De Fuut is a sanctuary – the safe place away from moral norms, hidden shame and pointing fingers. Here the Belgian playwright and performer Bastiaan Vandendriessche can indulge himself in his fantasies about being together with Leda and Emma.
“I’m every bit a liar… and more… I mean, I’m honest now, but in daily life… No one really talks about this…”
‘This’, that is fantasising about younger girls, sexually desiring them and wanting to touch the forbidden, the obscene, the scandalous: innocence.
Inspired by Nabokov’s Lolita, Vandendriessche’s brutally honest solo-show De Fuut is a daring and intellectually layered masterpiece in storytelling, merging reality and fantasies and clashing disarming openness and authenticity with a manipulative performance.
Vandendriessche creates an intimate encounter with the audience in a corner of the big performance space of Brufort at Summerhall. He changes openly into a blue robe, turns on the light and sits down. The shadow play projects a second room onto the wall: his silhouette in a room with table and chair – an interrogation room or a private living room?
He performs different roles: he confesses, he deceives, and he seduces. He shares his joy and ecstasy of returning as a Seascout leader of a summer camp in Ghent. This time is filled with harmony, growing intimacy and shared closeness with Leda and Emma, two young girls who have been under his protection. He speaks about sexual games and rituals, other leaders’ sexual obsessions and the blurry line between the playful and the serious – the moment when a game starts to become harming and abusing in real life.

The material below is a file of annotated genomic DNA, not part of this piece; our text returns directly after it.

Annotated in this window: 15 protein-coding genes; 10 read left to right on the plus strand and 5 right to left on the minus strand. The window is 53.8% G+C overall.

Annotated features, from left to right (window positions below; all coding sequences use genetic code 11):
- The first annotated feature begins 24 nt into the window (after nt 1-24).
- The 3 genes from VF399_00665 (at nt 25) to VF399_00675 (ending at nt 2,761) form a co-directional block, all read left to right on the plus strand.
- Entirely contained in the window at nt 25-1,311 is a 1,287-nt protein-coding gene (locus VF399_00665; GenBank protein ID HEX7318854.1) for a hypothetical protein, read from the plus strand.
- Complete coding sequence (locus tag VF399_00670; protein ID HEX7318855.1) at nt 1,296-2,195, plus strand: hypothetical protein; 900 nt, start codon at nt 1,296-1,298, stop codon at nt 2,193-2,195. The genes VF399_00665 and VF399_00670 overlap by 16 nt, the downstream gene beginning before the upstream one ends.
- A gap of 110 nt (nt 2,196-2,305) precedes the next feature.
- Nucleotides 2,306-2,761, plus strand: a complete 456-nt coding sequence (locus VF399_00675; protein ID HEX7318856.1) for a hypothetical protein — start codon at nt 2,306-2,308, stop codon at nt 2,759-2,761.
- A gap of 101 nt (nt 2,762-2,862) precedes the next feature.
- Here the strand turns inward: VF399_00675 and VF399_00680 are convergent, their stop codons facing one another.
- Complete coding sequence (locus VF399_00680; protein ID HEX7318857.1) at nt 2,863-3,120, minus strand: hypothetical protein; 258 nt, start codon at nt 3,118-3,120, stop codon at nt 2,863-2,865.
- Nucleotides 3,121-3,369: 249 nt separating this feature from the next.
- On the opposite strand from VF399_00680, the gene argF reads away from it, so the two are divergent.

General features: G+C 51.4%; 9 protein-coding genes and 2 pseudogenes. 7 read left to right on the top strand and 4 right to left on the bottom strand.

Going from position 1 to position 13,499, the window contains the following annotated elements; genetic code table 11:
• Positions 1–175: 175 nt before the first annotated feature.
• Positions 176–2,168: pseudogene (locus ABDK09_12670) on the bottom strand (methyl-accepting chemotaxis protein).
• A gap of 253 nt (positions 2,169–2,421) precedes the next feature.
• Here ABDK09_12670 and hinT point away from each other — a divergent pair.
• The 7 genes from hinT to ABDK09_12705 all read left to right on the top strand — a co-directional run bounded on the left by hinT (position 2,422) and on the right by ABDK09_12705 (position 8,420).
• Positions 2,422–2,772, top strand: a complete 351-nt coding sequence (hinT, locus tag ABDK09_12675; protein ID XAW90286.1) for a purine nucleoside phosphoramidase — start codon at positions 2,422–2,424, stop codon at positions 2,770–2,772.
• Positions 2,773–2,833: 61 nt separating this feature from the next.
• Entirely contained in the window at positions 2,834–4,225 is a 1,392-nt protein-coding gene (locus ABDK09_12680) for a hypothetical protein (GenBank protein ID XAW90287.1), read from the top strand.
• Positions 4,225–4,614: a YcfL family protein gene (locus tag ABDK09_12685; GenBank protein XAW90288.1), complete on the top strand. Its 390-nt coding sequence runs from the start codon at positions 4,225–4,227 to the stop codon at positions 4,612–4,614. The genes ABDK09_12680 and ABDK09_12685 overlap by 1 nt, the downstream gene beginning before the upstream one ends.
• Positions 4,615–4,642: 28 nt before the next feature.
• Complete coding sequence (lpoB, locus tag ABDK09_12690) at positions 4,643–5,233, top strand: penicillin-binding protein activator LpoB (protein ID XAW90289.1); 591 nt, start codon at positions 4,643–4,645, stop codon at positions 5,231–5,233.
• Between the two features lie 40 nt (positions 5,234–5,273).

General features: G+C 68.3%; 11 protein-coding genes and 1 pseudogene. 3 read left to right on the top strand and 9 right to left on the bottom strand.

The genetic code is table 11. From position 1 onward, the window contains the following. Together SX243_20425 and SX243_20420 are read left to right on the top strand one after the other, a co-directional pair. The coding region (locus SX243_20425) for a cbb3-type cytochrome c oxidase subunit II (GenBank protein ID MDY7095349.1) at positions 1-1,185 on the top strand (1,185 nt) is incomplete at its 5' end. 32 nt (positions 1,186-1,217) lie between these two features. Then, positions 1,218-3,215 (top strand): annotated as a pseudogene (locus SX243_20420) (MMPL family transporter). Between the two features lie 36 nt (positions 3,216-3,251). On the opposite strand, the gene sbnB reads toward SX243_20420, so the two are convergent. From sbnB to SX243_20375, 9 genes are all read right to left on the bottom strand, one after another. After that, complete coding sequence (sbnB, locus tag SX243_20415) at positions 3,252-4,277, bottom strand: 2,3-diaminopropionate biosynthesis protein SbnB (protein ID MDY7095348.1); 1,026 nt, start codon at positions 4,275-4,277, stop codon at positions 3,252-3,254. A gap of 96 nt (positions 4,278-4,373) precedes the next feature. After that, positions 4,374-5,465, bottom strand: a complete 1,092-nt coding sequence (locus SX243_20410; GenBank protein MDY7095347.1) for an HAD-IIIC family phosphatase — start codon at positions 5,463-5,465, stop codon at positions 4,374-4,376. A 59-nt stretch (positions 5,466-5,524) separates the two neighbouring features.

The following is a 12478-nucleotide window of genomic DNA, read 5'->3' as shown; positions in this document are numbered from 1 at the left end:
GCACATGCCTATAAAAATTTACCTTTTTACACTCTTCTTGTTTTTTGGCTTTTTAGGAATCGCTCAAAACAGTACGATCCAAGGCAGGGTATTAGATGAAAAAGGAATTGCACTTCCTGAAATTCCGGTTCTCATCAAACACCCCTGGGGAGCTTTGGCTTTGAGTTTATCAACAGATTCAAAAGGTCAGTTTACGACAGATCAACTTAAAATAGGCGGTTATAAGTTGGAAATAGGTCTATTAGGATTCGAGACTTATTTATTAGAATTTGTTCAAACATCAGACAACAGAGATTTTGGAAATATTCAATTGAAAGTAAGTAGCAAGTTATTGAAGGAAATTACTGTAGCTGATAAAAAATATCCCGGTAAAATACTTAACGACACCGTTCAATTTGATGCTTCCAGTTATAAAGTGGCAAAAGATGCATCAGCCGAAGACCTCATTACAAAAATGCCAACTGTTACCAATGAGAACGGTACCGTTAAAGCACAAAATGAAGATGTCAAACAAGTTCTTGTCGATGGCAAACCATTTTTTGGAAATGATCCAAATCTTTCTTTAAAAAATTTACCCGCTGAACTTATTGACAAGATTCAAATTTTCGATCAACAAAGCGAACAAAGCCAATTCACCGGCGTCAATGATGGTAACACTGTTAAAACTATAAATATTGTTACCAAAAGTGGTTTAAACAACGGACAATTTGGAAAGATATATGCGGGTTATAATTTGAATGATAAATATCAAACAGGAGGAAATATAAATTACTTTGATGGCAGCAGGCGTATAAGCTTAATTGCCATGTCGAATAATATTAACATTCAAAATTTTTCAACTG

The notion of paedophilia is never spelt out, never mentioned, yet it underlies every part of the story. Vandendriessche’s narrator turns it into something ‘natural’, something silenced, but real and true. His own confession becomes a disarming revelation. He presents the performance as a heroic courage to shed light upon the hidden darkness living in men. It is all a seduction, a trick, all a performance, isn’t it? The narrator aims for listeners, aims for sympathy, aims for understanding. His love seems pure, rare and other-worldly. ‘Leda and Emma know about the show’, he assures the audience. ‘It is for them’, he declares, only to clarify in the end that it is all for himself.
The charisma and charm of the narrator are stunningly genuine, and Vandendriessche gives a persuasive performance. It takes a strong will to distance oneself and to not be lured into the ‘bonfire’ atmosphere of De Fuut. It is a mind game playing and consuming the lines between fiction, fantasy and reality. The audience becomes part of the Seascout camp as the youth sitting in front of Vandendriessche, being scolded, and passionately encouraged. Leda and Emma are in the audience as well, until – transition – the audience is back in the auditorium resisting the staged justification. Personally, I needed time to find my way out of Vandendriessche‘s layered storytelling and De Fuut as a place in between right and wrong, black and white, sexual abuse and caring desire.
De Fuut is a genuinely manipulative show about silenced desire, moral disruption and the persuasive power of a charismatic performance. It is disturbing, provocative and challenging, and a cleverly and intriguingly constructed show. It questions the audience as much as it questions the narrator, performer and writer of the piece. De Fuut is a relevant and important piece about contemporary sexual corruption and the boundaries of a theatrical performance. Highly recommended to form an own opinion!
De Fuut is playing at Summerhall until 26 August. For more information and tickets, click here
Photo: Mundial Photo